How 5G/LTE DSS Bridges the Gap between 4G and 5G  

February 10, 2023

The rollout of 5G New Radio (NR) brings monumental changes in the telecom industry, including cellular IoT. Devices and systems will migrate to the new standard. However, that transition will take some time, as infrastructure must be built to support it.  

In the meantime, network operators have started implementing 5G non-stand-alone (NSA) technologies to bridge the gap. In 5G NSA, the radio access network (RAN) is 5G. The 4G core network remains in place and fully up to date while operators and markets catch up with full networks and devices for SA.  

Take 5G for a Test Drive

Balancing spectrum resource use between 5G and preceding technologies allows dual connectivity. It also enables switching between 4G and 5G, even within the same device. 

Still, while 5G NSA allows gradual migration, network operators must support legacy devices that are not yet 5G RAN capable. 5G/LTE dynamic spectrum sharing (DSS) can enable them to do this.   

What Is 5G/LTE DSS? 

A 5G cellular tower. 5G/LTE DSS allows 4G and 5G to share radio bands, but its limitations will encourage operators to adopt 5G.

5G/LTE DSS allows 4G and 5G to share radio bands. The network can detect the number of devices in each technology and determine how much spectrum to allocate.  

5G/LTE DSS is a needed solution and a flexible way to share radio spectrum and hardware such as RF units and antennas. However, it has limitations that will push operators toward fully adopting 5G.  

Networks operating under 5G/LTE DSS experience a 30% drop in capacity. They cannot support as many devices as they could operating in one technology or the other.  

As the number of 5G devices on a network grows and data traffic increases, this limitation will become more challenging. For now, while 5G traffic remains low, 5G/LTE DSS is a viable solution.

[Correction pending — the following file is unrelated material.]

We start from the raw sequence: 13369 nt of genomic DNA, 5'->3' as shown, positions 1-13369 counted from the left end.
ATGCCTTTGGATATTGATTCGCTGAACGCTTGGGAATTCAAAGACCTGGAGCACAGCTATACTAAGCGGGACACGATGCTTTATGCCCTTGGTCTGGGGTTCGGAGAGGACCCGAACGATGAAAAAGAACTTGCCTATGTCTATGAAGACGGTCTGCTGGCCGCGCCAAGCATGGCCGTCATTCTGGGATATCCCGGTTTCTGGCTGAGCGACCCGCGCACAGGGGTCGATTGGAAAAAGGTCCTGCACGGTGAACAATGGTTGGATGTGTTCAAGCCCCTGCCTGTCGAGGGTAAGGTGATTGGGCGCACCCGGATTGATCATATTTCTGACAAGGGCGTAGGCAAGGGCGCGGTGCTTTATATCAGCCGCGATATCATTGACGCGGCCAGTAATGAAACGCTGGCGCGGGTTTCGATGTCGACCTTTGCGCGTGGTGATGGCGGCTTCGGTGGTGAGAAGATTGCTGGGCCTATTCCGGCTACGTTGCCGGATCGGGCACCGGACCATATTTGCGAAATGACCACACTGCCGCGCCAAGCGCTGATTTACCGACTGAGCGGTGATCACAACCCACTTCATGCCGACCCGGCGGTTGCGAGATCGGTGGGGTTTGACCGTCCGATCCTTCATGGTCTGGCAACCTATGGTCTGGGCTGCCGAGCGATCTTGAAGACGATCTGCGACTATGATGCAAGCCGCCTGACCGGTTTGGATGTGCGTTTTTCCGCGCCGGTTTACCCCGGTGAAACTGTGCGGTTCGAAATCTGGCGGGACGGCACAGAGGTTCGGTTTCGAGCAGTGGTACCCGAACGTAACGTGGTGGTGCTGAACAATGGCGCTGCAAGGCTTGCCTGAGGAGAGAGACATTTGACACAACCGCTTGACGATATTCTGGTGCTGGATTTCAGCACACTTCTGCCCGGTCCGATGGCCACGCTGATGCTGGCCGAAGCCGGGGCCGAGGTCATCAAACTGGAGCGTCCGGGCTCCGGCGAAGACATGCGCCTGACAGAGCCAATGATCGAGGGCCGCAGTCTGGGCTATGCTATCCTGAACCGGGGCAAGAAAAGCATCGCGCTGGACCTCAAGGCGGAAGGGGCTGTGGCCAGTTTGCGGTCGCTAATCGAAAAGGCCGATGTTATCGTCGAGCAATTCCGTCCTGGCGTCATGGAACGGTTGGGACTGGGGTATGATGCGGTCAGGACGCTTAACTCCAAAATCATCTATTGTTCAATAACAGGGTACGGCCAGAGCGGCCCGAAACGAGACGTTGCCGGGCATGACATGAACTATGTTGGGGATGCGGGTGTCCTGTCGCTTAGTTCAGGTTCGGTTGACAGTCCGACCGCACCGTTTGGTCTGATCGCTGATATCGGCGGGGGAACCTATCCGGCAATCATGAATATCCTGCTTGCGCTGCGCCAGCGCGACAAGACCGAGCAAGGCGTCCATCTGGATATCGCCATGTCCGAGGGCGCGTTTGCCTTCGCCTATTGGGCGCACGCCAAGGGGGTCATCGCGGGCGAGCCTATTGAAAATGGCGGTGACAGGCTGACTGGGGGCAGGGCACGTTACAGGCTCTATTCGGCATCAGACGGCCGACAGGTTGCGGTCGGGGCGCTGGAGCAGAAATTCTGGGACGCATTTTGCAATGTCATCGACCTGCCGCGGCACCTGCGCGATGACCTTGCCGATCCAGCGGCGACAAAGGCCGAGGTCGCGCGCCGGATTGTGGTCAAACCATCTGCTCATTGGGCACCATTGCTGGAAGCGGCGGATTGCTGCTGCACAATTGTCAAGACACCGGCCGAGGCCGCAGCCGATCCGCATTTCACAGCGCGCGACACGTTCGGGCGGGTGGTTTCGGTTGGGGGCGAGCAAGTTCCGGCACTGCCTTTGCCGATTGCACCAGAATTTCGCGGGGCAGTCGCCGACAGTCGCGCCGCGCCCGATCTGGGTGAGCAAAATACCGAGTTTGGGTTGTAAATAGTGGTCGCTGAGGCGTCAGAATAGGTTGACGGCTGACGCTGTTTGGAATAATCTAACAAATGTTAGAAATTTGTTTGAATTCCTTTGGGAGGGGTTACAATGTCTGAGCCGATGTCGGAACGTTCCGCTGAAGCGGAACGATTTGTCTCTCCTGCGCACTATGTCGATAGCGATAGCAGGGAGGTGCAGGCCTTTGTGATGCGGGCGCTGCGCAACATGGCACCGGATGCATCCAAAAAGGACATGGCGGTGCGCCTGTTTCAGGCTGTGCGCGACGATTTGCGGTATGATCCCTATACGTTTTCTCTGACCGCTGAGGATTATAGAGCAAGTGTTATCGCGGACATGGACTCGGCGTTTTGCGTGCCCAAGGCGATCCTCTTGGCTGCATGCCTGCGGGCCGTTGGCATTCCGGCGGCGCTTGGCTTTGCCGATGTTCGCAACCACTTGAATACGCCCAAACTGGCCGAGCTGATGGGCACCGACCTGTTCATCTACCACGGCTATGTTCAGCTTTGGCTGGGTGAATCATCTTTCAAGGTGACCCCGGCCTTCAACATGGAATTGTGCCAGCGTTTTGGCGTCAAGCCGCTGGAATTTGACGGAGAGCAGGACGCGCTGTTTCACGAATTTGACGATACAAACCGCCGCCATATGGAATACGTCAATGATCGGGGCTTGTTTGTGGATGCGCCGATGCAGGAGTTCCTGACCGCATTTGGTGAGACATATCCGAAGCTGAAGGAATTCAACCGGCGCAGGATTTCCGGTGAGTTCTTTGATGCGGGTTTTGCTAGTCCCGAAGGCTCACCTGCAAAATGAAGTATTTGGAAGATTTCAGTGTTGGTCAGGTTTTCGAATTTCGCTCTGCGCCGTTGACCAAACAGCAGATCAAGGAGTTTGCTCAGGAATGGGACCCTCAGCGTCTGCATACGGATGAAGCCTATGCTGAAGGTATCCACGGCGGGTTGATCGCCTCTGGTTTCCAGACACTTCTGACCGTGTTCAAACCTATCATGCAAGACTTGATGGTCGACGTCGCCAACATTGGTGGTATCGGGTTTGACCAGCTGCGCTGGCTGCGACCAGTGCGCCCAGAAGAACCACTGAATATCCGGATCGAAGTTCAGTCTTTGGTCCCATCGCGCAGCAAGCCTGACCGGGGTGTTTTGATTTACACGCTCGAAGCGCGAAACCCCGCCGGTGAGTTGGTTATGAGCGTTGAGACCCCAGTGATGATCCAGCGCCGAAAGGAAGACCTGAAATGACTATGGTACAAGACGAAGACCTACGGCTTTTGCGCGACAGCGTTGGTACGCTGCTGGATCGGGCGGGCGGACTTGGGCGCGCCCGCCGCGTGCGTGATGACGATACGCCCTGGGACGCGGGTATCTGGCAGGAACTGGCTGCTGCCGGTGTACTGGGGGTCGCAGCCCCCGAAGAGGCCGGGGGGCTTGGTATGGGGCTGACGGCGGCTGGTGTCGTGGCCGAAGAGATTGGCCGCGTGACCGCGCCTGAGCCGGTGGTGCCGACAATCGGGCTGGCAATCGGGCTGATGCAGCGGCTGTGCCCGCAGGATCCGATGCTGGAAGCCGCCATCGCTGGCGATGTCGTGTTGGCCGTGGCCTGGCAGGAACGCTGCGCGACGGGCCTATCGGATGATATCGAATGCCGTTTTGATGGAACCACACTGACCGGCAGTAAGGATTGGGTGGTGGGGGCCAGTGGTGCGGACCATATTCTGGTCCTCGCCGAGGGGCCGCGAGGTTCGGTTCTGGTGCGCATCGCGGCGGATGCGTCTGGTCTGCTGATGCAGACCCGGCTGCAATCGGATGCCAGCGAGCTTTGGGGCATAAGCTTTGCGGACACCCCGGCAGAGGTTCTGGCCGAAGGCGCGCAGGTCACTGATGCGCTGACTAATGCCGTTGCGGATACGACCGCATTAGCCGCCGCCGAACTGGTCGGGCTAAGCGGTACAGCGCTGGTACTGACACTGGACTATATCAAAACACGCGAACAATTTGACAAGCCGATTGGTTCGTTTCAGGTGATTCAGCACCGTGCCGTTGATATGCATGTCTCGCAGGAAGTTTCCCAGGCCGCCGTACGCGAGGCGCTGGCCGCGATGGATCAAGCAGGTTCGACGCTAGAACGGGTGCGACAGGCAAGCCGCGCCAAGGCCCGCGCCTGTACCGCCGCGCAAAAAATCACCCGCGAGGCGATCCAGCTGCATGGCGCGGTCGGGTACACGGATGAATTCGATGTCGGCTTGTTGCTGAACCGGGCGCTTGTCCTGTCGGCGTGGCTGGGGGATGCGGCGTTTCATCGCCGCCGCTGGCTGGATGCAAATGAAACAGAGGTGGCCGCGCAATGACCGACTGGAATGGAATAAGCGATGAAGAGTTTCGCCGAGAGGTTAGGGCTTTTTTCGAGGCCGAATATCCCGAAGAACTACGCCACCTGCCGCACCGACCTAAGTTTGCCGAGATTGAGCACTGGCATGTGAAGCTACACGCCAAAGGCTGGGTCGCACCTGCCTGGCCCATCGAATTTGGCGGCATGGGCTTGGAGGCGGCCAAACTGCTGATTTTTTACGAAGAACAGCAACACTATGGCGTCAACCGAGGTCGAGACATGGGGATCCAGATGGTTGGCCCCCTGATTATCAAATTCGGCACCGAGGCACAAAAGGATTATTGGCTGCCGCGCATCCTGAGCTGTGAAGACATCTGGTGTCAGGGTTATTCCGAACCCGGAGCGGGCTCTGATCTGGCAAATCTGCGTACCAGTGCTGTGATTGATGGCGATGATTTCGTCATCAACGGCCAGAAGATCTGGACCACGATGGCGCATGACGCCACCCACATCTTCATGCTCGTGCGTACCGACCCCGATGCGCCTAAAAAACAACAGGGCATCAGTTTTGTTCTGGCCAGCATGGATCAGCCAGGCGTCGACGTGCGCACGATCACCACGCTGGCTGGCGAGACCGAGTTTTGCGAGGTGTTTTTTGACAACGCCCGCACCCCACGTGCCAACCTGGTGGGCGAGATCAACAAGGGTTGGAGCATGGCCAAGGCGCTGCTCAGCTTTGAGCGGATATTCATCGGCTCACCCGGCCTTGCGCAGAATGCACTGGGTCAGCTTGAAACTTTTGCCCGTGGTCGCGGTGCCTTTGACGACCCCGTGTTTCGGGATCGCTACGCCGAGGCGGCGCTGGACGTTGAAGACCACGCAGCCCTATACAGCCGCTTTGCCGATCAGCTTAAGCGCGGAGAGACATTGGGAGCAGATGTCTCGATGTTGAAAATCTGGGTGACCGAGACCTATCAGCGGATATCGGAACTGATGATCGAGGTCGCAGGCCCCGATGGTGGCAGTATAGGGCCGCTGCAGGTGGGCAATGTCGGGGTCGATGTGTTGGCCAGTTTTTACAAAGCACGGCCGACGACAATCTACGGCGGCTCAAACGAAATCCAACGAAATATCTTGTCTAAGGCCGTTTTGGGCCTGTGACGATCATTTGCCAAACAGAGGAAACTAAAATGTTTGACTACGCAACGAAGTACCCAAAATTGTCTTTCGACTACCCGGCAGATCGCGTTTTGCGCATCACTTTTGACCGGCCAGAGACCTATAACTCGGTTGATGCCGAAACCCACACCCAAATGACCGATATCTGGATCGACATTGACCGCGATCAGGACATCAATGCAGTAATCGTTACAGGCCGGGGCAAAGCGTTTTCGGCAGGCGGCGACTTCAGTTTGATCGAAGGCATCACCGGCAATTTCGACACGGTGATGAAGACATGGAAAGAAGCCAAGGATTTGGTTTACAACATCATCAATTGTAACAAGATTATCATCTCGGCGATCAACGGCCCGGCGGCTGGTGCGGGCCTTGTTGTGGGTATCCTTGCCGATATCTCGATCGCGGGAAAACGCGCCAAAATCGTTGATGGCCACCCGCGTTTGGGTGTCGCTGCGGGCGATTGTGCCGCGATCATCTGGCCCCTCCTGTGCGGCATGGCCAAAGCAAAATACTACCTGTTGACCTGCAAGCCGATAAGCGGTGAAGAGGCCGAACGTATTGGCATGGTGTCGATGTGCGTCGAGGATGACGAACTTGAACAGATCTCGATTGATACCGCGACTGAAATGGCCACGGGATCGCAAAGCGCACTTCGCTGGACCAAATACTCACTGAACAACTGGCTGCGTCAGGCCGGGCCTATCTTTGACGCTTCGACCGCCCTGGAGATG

Moving Toward 5G SA 

It’s too soon for network operators to embrace 5G SA fully. However, technology’s rapid evolution — and the proliferation of connected devices — will get metrics to the tipping point where they switch.  

Operators do not want the reduced capacity of DSS in the long term. Increasing data traffic with more 5G-capable devices on their networks will encourage them to hasten their 5G core network rollout. They will not stop 4G services immediately but will likely migrate more spectrum to 5G while reserving fewer bands for 4G. 

These changes will also drive the adoption of 5G-capable devices for the user. Reduced network capacity for 4G will mean lower throughput capabilities for legacy devices and reduced customer experience, whatever the device. For IoT devices that don’t need high data throughput, 5G SA will shift from 4G legacy standards like Category (Cat) 1 and Cat 4 to 5G Reduced Capacity (RedCap). 

Partner with a Global IoT Leader 

As cellular networks worldwide migrate from 4G to 5G, so should you. Now is the time to start your migration or evolution plans.  

We are the global leader in enabling IoT and high-speed cellular mobile broadband. Our enterprise-grade modules, connectivity and platforms are at the heart of the devices and systems that transform business. 

Speak with our IoT experts today to add 5G to your IoT solution.